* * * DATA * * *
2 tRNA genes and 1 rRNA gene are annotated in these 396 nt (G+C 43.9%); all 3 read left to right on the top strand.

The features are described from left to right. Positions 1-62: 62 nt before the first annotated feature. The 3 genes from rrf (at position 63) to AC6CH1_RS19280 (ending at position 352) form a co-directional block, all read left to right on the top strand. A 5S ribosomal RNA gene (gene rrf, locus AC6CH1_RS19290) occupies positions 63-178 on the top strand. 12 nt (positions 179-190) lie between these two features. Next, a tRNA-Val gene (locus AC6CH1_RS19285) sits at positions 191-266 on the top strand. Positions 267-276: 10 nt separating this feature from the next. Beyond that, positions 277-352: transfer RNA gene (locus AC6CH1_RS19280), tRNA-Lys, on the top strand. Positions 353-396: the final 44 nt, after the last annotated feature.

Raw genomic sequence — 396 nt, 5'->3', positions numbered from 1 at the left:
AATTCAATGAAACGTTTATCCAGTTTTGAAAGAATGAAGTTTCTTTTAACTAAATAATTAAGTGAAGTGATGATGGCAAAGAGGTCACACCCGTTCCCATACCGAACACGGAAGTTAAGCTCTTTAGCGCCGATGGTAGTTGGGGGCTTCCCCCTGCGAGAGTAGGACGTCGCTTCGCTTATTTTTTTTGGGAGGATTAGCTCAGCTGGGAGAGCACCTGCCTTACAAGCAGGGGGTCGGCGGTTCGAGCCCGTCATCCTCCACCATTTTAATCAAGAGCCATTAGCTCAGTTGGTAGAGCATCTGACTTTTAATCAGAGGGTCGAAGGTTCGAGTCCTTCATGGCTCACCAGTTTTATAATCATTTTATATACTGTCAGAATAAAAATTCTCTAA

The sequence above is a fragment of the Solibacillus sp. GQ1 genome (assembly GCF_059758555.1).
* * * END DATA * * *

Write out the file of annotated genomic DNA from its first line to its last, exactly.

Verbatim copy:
2 tRNA genes and 1 rRNA gene are annotated in these 396 nt (G+C 43.9%); all 3 read left to right on the top strand.

The features are described from left to right. Positions 1-62: 62 nt before the first annotated feature. The 3 genes from rrf (at position 63) to AC6CH1_RS19280 (ending at position 352) form a co-directional block, all read left to right on the top strand. A 5S ribosomal RNA gene (gene rrf, locus AC6CH1_RS19290) occupies positions 63-178 on the top strand. 12 nt (positions 179-190) lie between these two features. Next, a tRNA-Val gene (locus AC6CH1_RS19285) sits at positions 191-266 on the top strand. Positions 267-276: 10 nt separating this feature from the next. Beyond that, positions 277-352: transfer RNA gene (locus AC6CH1_RS19280), tRNA-Lys, on the top strand. Positions 353-396: the final 44 nt, after the last annotated feature.

Raw genomic sequence — 396 nt, 5'->3', positions numbered from 1 at the left:
AATTCAATGAAACGTTTATCCAGTTTTGAAAGAATGAAGTTTCTTTTAACTAAATAATTAAGTGAAGTGATGATGGCAAAGAGGTCACACCCGTTCCCATACCGAACACGGAAGTTAAGCTCTTTAGCGCCGATGGTAGTTGGGGGCTTCCCCCTGCGAGAGTAGGACGTCGCTTCGCTTATTTTTTTTGGGAGGATTAGCTCAGCTGGGAGAGCACCTGCCTTACAAGCAGGGGGTCGGCGGTTCGAGCCCGTCATCCTCCACCATTTTAATCAAGAGCCATTAGCTCAGTTGGTAGAGCATCTGACTTTTAATCAGAGGGTCGAAGGTTCGAGTCCTTCATGGCTCACCAGTTTTATAATCATTTTATATACTGTCAGAATAAAAATTCTCTAA

The sequence above is a fragment of the Solibacillus sp. GQ1 genome (assembly GCF_059758555.1).